Patchwork Family

Click to visit the Siren Stories website and read more work by J.J. Barnes and check out her latest novels.

Click to visit the Siren Stories website and read more work by J.J. Barnes and check out her latest novels.

Everyone knows that the “ideal” way to raise a child is with both parents together. Two parents, one family unit, one home. It offers stability and continuity, and avoids the pain of relationships ending and not seeing one or both parents every day. It’s the “ideal” that we are told all the time is best, and it is the “ideal” that I intended to raise my children in.

But it didn’t work out like that. We separated when Miss Rose was one, and now she is two we are divorced. I have been raising her as a single mother and whilst she still has contact with her father and his family, it is not in any way as frequent or reliable as it was. She is missing people from her life that were once important.

Part of me feels guilty about this. I don’t know why, I know it’s illogical, but I do. I didn’t choose this, Miss Rose is happy, healthy and loved, and, in my opinion, the broken family offers a multitude of ways it can mend and actually be better than the “ideal”.

Obviously, for many, if staying together and raising your children as a single family unit brings happiness, love and comfort then that is best, but equally so I do not in any way subscribe to the idea that “staying together for the kids” is healthy or right. Two happy parents apart is surely better than two miserable parents together. Two parents who get on around the child, even if it is only on occasions, must be healthier than two parents who are together all the time but fighting and crying.

If you accept this premise then it’s possible to see that if these two adults are living apart then both have the opportunity to find love again, find a new partner to be happy with. So what does that mean for the child?

In my situation, which is the only one I can go off and know I am speaking 100% truth, it has proven remarkably positive. The Boy came into my life and it wasn’t long after that he came into Miss Rose’s life. He is now a permanent feature and sees her almost every day. He gives input to things we do, routines we try. He speaks firmly to her when she plays up, cuddles her when she cries, and rolls around on the floor laughing with her when she’s playing. The Boy sees her more than her biological father and, accepting he is a new addition to our little family, he is a significant part of her life.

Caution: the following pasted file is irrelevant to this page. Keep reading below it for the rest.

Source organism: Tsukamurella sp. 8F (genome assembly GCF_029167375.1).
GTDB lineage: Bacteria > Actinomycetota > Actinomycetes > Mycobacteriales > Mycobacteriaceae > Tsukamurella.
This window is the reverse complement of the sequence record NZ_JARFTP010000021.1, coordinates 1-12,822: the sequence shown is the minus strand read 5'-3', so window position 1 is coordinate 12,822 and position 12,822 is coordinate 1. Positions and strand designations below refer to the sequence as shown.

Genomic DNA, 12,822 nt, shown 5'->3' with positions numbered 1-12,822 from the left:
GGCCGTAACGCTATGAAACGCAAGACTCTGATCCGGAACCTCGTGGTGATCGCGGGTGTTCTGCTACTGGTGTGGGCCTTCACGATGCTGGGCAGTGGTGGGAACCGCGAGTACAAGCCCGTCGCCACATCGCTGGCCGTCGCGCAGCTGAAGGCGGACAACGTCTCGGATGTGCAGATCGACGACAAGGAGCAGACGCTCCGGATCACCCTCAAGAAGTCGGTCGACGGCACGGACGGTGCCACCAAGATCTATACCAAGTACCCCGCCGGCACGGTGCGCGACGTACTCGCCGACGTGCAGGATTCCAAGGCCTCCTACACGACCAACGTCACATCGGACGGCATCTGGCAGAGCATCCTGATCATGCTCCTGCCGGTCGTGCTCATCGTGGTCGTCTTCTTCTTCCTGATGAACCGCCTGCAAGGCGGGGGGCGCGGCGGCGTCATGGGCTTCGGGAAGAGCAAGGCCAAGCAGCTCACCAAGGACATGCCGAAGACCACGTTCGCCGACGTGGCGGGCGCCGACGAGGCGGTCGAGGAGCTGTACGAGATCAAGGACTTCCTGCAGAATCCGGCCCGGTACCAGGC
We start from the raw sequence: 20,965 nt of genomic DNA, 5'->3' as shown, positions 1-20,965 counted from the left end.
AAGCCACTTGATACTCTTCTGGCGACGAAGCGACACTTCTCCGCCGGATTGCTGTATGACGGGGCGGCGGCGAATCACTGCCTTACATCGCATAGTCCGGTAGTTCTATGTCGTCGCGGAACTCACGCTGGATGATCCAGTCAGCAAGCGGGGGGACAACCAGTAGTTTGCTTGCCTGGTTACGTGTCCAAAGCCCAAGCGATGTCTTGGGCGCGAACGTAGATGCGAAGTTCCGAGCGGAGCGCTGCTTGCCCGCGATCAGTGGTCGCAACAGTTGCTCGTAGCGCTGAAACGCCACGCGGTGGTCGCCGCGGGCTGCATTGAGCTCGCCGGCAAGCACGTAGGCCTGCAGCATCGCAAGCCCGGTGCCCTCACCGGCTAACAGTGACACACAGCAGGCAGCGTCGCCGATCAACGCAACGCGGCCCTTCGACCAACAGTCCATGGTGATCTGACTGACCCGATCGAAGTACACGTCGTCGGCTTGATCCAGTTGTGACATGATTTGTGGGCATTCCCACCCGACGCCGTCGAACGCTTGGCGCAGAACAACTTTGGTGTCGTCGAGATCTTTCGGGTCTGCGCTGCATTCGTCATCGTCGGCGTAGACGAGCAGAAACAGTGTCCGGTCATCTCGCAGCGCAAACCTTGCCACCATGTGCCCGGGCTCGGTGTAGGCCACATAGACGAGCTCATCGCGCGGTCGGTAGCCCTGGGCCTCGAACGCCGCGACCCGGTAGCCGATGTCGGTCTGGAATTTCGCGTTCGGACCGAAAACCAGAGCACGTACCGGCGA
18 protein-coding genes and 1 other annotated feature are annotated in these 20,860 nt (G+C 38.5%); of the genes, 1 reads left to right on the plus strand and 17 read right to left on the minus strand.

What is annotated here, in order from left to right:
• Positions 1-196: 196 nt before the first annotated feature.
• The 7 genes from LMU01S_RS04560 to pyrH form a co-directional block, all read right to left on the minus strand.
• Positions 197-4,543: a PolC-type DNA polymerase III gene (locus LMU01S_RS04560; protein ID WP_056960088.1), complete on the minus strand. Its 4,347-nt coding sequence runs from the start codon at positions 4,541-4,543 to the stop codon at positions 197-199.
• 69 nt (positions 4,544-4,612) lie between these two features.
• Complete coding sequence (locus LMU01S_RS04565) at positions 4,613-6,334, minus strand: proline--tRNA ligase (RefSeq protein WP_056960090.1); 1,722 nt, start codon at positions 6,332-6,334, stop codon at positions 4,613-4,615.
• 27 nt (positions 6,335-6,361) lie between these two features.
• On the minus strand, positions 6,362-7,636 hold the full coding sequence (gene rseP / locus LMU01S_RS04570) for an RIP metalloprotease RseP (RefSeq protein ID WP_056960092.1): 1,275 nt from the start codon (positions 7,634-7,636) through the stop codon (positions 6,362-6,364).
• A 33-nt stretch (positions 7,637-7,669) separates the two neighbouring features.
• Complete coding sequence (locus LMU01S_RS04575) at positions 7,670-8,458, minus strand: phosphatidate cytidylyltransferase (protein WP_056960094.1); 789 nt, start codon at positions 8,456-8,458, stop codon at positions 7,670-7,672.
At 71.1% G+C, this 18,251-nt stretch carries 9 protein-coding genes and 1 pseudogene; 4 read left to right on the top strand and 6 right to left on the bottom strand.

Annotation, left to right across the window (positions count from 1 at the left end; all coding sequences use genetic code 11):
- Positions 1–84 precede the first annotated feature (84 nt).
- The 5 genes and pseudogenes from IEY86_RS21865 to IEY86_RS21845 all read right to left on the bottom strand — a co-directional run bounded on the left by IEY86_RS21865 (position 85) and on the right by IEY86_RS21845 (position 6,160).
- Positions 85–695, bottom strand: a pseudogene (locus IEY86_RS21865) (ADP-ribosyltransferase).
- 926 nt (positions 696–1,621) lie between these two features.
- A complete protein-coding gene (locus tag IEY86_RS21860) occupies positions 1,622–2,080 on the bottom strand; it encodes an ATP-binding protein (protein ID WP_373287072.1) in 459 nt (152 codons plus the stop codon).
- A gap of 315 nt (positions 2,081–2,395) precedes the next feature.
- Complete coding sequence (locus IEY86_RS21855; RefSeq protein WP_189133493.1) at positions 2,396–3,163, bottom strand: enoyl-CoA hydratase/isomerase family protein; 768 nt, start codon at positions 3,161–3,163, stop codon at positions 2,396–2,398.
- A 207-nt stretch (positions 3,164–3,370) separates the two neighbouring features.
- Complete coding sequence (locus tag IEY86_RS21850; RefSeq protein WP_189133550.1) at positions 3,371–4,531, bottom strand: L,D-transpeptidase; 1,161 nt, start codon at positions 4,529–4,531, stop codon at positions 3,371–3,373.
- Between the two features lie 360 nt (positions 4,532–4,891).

With The Boy comes attachments, his family, his son. Miss Rose has met nearly all of them, adores his mother and is besotted with his son. She charmed his brother by “boo-ing” at Wayne Rooney, and bonded with his step-father over dancing snowmen. I was accepted as a newbie to their world, and, more importantly, so was Miss Rose. Miss Rose hasn’t seen her “real” grandmother in months, but sees The Boy’s mum every week. Hasn’t seen her step-brother in years, but sees The Boy’s son frequently. Miss Rose has been accepted and embraced by a new collection of people. New people from whom she feels nothing but love and kindness.

The “ideal” did not work for us, but what is working for us is this new thing. New system. A patchwork family with pieces all over the place which, in the name of a beautiful little girl, can all come together. A collection of people who just add love to her world and when they don’t have to. My ex-husband’s family bring love, my family bring love, and now The Boy’s family bring love.

Perhaps this set up isn’t “ideal”, but to imagine it is anything except precious and beautiful would be a disservice to something clearly magical. Miss Rose is not being raised by angry, unhappy parents and their respective families. She has more than that. She, until my ex-husband finds love, got effectively three parents. Three parents, three families, and three safe, loving units. Miss Rose is not lacking in love from anywhere. She is surrounded by it.

Raising a child after divorce can be full of complications and difficulties, but if you can put your differences aside and move forwards, you may find that it is also a beautiful thing. Miss Rose has grown into an amazing little girl in the year since my husband left, and by the looks of things will continue on the same path now The Boy has arrived.

Life and love aren’t always easy, but patch things together and you’ll find they can still be pretty awesome.

You can check out all my contact info an links on www.jjbarnes.co.uk, I’m on Facebook, Twitter and Instagram so you can get in touch on there, as well as find links to all my work. There’s also www.sirenstories.co.uk which has all the work by both myself and Jonathan McKinney and loads of extra content such as background stories for different characters. If you want to subscribe on Patreon, its just $1 a month to help support our work and it also grants you access to our extra podcast a week, you can go to www.patreon.com/sirenstories.

Thanks as always for reading, and I’ll speak to you soon I hope!

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2 responses to “Patchwork Family

  1. Pingback: Out Laws | Rose and Mum and More

  2. Pingback: A Divorcee Dating A Divorcee | Rose and Mum and More

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